Roseville Independent Redistricting Commission to develop Council district boundaries for 2022 election

Updated June 08, 2020

Beginning with the 2022 election, Roseville City Council district boundaries will be created by an Independent Redistricting Commission following a unanimous vote of the Roseville City Council at its June 3 meeting.   

In November 2019, the City Council voted to move from at-large to district-based elections starting in 2020. 

The district boundary map for the 2020 election was created by the City Council using the most recent census data, which was from 2010, as required by law.  The district boundaries for the 2022 election will use 2020 census data.

Applications for the Independent Redistricting Commission will be made available early 2021.   The Commission will consist of eleven members and five alternates. In a public setting, the City Clerk will randomly select the initial eight members of the commission from the qualified applicants, two each from four geographic quadrants of the city. Applicants must be 18 years of age and be a resident of the City for at least three years immediately preceding the date of application.

The eight commissioners selected shall then select three at-large commissioners and five at-large alternates from the remaining applicants. 

Residents not eligible to serve include current City Council members and their families, candidates for City Council and their families, employees of partisan elected officials, paid political consultants, employees of any redistricting contractor and current members of the Placer County Board of Supervisors.  Those who are serving or have served on the Placer County Central Committee of either the Democratic or Republican Party during the past eight years or residents who contribute five hundred dollars in a year to any seated councilmember or current council candidate are also ineligible to apply.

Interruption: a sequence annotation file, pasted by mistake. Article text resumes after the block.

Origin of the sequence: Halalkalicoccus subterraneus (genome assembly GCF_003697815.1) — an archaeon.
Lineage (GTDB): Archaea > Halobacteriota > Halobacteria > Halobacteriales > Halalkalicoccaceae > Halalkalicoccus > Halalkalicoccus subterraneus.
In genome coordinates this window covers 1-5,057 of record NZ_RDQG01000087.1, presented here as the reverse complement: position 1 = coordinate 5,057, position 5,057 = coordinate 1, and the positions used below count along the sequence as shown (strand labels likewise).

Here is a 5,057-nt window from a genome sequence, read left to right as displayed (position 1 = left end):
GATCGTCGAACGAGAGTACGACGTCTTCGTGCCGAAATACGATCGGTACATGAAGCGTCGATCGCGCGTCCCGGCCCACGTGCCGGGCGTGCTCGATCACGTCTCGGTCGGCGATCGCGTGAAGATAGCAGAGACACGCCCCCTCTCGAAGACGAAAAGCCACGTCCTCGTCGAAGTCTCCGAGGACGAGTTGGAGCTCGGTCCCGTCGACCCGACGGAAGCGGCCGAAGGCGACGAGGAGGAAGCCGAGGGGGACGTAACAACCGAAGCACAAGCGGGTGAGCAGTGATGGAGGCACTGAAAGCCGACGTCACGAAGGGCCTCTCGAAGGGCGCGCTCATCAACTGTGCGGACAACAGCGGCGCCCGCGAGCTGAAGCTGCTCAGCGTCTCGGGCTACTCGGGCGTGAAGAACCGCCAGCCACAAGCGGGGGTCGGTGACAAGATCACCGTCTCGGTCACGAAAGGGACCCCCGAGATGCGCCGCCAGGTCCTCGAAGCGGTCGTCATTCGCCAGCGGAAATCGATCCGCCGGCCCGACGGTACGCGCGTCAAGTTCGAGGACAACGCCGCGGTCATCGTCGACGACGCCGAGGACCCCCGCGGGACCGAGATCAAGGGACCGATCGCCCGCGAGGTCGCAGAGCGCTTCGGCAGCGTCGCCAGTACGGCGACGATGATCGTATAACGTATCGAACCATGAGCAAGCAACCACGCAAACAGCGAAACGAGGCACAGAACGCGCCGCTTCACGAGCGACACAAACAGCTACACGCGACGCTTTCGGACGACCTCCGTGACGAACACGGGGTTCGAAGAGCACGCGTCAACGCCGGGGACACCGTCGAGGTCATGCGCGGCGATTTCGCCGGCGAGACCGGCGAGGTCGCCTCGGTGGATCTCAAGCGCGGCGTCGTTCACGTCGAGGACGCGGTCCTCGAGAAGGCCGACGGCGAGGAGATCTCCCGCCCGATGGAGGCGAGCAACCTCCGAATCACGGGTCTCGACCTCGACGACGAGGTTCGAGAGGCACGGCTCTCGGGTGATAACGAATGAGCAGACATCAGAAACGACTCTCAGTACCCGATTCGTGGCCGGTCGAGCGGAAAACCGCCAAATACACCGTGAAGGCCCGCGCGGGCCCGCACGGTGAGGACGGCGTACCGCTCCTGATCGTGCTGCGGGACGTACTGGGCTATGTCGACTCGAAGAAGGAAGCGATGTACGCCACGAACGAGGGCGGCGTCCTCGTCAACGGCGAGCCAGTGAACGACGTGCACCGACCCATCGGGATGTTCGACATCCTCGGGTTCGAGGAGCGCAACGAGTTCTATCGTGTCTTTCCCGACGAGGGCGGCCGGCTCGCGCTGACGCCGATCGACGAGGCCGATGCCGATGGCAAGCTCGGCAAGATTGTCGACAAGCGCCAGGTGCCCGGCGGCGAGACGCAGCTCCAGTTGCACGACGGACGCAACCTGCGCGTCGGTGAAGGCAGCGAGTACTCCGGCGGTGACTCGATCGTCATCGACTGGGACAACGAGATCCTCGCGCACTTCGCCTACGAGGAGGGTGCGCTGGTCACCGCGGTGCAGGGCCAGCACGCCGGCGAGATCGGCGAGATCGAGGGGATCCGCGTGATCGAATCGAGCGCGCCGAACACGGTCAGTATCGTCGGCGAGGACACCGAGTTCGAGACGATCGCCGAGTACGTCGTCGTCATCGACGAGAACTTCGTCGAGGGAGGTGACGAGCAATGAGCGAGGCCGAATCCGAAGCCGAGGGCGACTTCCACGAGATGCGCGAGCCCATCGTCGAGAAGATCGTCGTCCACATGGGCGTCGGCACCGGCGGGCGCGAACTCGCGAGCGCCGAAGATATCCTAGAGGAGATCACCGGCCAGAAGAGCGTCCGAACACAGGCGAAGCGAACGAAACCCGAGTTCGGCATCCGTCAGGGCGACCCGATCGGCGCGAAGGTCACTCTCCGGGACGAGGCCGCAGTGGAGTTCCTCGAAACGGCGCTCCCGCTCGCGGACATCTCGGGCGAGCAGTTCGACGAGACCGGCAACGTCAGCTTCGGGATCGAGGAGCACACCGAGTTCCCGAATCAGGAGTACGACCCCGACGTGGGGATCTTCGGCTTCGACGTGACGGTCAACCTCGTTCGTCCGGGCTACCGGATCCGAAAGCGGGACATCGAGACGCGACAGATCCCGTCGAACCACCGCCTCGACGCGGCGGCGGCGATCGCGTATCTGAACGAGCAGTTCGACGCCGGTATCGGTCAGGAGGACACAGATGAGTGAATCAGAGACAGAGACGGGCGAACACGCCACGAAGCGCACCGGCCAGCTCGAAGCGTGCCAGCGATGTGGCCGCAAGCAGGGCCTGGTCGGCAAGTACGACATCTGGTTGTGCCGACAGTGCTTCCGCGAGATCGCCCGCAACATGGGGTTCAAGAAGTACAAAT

As an independent body, the Commission will be empowered to adopt the district boundaries, without City Council approval. The district map developed by the Commission must follow all state and federal laws, including having Council districts which are substantially equal in population and are geographically contiguous.

The Commission will be required to hold five public hearings, one in each council district, as they are developing the district boundaries.  Maps drawn by the Commission will be available for 30 days for public review before the Commission votes on adoption.

Other cities and counties that have established redistricting commissions include Berkeley, Chula Vista, Escondido, Modesto, Oakland, Sacramento, San Diego, San Jose, San Francisco, Los Angeles County and San Diego County.

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